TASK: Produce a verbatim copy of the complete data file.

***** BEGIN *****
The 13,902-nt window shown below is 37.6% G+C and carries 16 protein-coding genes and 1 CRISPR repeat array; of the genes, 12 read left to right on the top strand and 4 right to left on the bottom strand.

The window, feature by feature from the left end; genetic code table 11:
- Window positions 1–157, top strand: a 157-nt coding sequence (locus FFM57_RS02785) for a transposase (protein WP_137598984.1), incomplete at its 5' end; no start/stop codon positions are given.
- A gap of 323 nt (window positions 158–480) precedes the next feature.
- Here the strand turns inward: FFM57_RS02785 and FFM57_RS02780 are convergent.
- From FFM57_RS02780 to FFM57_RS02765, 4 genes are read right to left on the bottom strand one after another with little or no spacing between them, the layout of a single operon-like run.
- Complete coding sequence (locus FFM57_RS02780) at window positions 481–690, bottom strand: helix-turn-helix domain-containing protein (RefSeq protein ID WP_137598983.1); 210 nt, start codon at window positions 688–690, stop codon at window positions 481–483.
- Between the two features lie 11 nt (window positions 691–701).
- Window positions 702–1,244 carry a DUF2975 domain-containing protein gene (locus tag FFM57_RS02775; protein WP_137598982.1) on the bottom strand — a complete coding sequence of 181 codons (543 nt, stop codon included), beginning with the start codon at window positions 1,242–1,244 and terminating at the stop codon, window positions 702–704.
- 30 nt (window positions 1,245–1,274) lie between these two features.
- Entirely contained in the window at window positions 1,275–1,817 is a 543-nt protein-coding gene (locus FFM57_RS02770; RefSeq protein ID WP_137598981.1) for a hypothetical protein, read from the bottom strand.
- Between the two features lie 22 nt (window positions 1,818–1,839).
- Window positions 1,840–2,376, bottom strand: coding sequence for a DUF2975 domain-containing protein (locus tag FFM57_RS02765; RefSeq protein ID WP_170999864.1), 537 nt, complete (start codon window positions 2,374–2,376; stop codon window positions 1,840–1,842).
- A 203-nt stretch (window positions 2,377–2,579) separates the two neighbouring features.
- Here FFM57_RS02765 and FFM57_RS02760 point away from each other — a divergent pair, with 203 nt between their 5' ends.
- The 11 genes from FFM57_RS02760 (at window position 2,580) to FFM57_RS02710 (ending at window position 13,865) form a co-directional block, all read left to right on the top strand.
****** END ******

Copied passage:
The 13,902-nt window shown below is 37.6% G+C and carries 16 protein-coding genes and 1 CRISPR repeat array; of the genes, 12 read left to right on the top strand and 4 right to left on the bottom strand.

The window, feature by feature from the left end; genetic code table 11:
- Window positions 1–157, top strand: a 157-nt coding sequence (locus FFM57_RS02785) for a transposase (protein WP_137598984.1), incomplete at its 5' end; no start/stop codon positions are given.
- A gap of 323 nt (window positions 158–480) precedes the next feature.
- Here the strand turns inward: FFM57_RS02785 and FFM57_RS02780 are convergent.
- From FFM57_RS02780 to FFM57_RS02765, 4 genes are read right to left on the bottom strand one after another with little or no spacing between them, the layout of a single operon-like run.
- Complete coding sequence (locus FFM57_RS02780) at window positions 481–690, bottom strand: helix-turn-helix domain-containing protein (RefSeq protein ID WP_137598983.1); 210 nt, start codon at window positions 688–690, stop codon at window positions 481–483.
- Between the two features lie 11 nt (window positions 691–701).
- Window positions 702–1,244 carry a DUF2975 domain-containing protein gene (locus tag FFM57_RS02775; protein WP_137598982.1) on the bottom strand — a complete coding sequence of 181 codons (543 nt, stop codon included), beginning with the start codon at window positions 1,242–1,244 and terminating at the stop codon, window positions 702–704.
- 30 nt (window positions 1,245–1,274) lie between these two features.
- Entirely contained in the window at window positions 1,275–1,817 is a 543-nt protein-coding gene (locus FFM57_RS02770; RefSeq protein ID WP_137598981.1) for a hypothetical protein, read from the bottom strand.
- Between the two features lie 22 nt (window positions 1,818–1,839).
- Window positions 1,840–2,376, bottom strand: coding sequence for a DUF2975 domain-containing protein (locus tag FFM57_RS02765; RefSeq protein ID WP_170999864.1), 537 nt, complete (start codon window positions 2,374–2,376; stop codon window positions 1,840–1,842).
- A 203-nt stretch (window positions 2,377–2,579) separates the two neighbouring features.
- Here FFM57_RS02765 and FFM57_RS02760 point away from each other — a divergent pair, with 203 nt between their 5' ends.
- The 11 genes from FFM57_RS02760 (at window position 2,580) to FFM57_RS02710 (ending at window position 13,865) form a co-directional block, all read left to right on the top strand.